Tired of the roses, the ‘romantic menus’ and the pushy violinists? Blame Geoffrey Chaucer and Margery Brews. In 1382, Chaucer became the first to link the saint’s day with romantic love in his Parlement of Foules. In 1477, Margery Brews, a Norfolk woman, sent the earliest known Valentine’s missive. This year, global spending on Valentine’s Day should top $161 billion, according the US National Retail Foundation – Valentine’s today is a global retail phenomenon.
The retail boost wasn’t felt in China, although some concerned romantics chose to send ‘bouquets’ of face masks instead. Continued lockdowns, factory closures and consumer and tourist caution mean the country faces not only a dangerous virus that continues to spread, but an economic hit as well. Alibaba, usually a beneficiary of such festivals, reported strong earnings for the fourth quarter last week, but it was the CEO’s warning that the coronavirus would hit profits which directed the stock price.
Last Wednesday, Beijing changed how it computes fatalities and infections: confirmed cases in Hubei province thus increased almost ten-fold from the day before, with 14,840 new infections and new fatalities more than doubling to 242. The global death tally is at some 1,770, with more than 70,000 confirmed cases. Hours after the Hubei recount, two of the province’s senior Communist Party officials were ousted.
Beyond the sackings, Beijing is spending. The People’s Bank of China has already injected $174 billion of liquidity into markets since the virus appeared and cut interest rates (as have central banks in Sri Lanka, Malaysia, the Philippines and Thailand). Are investors reassured?
“I worry share prices in China are not fully reflecting the impact of the virus,” said Alistair Thompson of FSSA, manager of the St. James’s Place Asia Pacific fund. “Quality companies look fully valued although we are looking at China Resources Land which trades at a steep discount. We haven’t added to anything in China.”
However, just because most companies are hurt by the virus, doesn’t mean they all are.
“We own four companies that are actually beneficiaries of the current situation,” said Thompson. “CSL is one of the world’s largest flu vaccine manufacturers, while ResMed and Fisher & Paykel are two of the world’s leading masks and respiratory equipment companies – and Ramsay Health Care is a leading private hospital operator. All four companies have seen their share prices rise since news of the virus broke.”
What hits China economically these days hits the world. At the time of SARS in 2003, China accounted for 4% of the global economy; today it accounts for 17% and sits at the centre of global supply chains. A recent poll of US economists found they believed the virus will cut US growth by a little under 0.5% in the first quarter. Lower oil demand is another result; the International Energy Agency (IEA) expects the first quarterly
drop in global demand in a decade. “The consequences [of the virus] for oil demand will be significant,” the IEA said. “There is already a major slowdown in oil consumption and the wider economy in China.”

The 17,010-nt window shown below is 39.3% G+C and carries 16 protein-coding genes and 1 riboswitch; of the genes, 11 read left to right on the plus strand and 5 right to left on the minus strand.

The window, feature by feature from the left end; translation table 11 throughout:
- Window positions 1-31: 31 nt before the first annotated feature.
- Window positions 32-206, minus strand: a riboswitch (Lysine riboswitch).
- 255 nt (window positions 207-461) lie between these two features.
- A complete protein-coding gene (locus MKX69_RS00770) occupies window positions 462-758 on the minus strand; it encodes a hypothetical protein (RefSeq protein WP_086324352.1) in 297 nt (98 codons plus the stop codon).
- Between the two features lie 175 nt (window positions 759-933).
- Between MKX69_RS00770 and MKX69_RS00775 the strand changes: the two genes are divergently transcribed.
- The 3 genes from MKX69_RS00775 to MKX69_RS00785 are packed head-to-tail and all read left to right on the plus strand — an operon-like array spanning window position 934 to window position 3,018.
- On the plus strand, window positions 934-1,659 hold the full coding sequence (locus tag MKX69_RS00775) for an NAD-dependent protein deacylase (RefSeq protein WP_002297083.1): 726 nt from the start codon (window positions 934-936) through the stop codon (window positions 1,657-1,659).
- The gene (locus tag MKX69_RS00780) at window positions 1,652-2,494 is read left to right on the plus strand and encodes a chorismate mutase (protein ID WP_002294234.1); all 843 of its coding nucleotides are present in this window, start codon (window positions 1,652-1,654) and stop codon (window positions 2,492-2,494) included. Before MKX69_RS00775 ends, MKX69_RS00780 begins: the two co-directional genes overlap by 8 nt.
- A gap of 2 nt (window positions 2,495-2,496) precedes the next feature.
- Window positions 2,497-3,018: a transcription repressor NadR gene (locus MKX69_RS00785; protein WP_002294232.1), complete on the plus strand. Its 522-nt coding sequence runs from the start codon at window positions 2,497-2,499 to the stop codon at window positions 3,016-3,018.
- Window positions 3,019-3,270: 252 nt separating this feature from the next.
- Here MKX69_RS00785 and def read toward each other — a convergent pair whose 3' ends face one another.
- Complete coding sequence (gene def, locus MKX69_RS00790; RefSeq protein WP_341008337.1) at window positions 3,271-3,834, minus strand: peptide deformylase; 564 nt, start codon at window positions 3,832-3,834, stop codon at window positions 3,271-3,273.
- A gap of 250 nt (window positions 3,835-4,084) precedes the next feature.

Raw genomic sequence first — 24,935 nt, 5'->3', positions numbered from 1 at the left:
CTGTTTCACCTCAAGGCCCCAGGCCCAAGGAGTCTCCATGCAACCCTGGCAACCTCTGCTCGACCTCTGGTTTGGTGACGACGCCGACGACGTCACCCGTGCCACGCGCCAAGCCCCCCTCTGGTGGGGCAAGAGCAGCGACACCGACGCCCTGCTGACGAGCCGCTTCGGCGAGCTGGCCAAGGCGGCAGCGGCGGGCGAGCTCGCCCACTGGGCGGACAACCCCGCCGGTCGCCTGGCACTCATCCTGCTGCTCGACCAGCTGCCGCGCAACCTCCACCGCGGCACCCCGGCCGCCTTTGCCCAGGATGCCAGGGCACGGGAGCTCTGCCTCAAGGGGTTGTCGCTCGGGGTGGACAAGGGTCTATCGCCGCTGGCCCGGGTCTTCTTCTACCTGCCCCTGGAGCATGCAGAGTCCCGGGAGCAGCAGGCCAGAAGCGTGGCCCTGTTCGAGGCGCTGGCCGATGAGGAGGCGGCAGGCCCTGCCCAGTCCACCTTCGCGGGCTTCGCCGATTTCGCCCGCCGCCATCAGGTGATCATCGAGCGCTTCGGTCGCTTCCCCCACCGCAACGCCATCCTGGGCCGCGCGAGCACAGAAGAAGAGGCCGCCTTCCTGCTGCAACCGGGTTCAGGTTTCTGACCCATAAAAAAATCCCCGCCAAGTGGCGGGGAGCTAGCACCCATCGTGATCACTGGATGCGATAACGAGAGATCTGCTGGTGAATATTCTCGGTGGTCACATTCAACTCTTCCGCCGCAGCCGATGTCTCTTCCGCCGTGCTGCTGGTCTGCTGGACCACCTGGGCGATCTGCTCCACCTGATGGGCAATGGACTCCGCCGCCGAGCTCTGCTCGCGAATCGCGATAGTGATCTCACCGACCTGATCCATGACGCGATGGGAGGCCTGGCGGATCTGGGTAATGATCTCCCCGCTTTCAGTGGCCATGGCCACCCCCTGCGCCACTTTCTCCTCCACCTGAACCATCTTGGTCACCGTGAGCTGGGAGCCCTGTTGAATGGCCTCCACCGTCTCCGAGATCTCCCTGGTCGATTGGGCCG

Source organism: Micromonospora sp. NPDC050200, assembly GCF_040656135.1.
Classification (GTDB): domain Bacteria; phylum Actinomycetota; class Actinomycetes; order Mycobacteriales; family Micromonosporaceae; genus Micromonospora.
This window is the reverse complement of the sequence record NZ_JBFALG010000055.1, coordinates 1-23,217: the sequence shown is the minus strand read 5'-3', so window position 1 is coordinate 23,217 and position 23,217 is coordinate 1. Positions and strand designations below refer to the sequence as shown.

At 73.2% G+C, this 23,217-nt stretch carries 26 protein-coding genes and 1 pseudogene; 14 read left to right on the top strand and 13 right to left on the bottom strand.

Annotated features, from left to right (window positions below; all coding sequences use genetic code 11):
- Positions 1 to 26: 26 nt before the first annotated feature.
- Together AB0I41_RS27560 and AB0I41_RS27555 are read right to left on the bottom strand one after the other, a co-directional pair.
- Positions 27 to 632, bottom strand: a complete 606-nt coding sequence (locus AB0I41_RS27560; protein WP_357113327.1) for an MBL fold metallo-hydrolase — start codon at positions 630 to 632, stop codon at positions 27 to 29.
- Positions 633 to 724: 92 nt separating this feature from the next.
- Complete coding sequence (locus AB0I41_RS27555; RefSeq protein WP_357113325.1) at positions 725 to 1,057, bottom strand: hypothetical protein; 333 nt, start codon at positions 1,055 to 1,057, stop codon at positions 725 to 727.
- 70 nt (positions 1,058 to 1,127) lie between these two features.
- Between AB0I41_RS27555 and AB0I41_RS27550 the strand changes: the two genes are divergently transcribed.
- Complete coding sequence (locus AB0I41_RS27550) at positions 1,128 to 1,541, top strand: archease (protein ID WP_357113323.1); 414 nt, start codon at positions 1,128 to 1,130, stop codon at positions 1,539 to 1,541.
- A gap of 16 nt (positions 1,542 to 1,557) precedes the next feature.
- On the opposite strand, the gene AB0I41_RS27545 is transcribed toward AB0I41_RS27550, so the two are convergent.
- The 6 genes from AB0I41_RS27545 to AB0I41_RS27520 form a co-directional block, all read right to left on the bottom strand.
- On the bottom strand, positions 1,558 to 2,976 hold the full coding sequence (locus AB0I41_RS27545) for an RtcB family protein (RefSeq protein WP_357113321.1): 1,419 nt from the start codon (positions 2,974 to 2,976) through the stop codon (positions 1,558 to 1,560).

While the virus providing the major story on global markets just now, politics in the US and UK continued to intrude last week all the same. In the UK, a Cabinet reshuffle saw the chancellor resign his post just a few weeks before the current government’s first Budget. Sajid Javid said he had been unwilling to sack his own advisers and instead share a pool of advisers with Number 10.
“It was clearly a disappointing outcome for investors as, in the short term, gilts began selling off in response,” said Azad Zangana, Senior European Economist at Schroders. “To have a chancellor departing with less than a month before the first Budget since the election looks poor and highlights the splits within the government.”
The change of chancellor is thought to mark a shift in policy towards a looser fiscal arrangement that enables the government to fulfil its fiscal pledges.
“The surprise change [in chancellor] … bolsters our view that looser fiscal policy and tighter monetary policy are on the way,” said Capital Economics. “This supports our forecasts for a stronger pound, higher Gilt yields, and an outperforming UK stock market over the next couple of years. ”
Still, it’s hard to imagine the UK government spending the $97.5 trillion pledged by the rising star of the US Democratic primaries.
Bernie Sanders’ win in the New Hampshire primary has cemented his position as the front runner,” said Capital Economics. “Many observers believe that his policies, which could have a detrimental effect on the stock market, will ultimately prove too radical to appeal to mainstream voters [but] it would be unwise to dismiss his chances too quickly.”
Moreover, whatever promises he may make to US workers, he will face an incumbent very much at ease with protectionism. Last week, one of the greatest fans of US steel tariffs, JSW Steel, made a surprising call when it took the US Department of Commerce to court … because of US tariffs.
FSSA and Schroders are fund managers for St. James’s Place.
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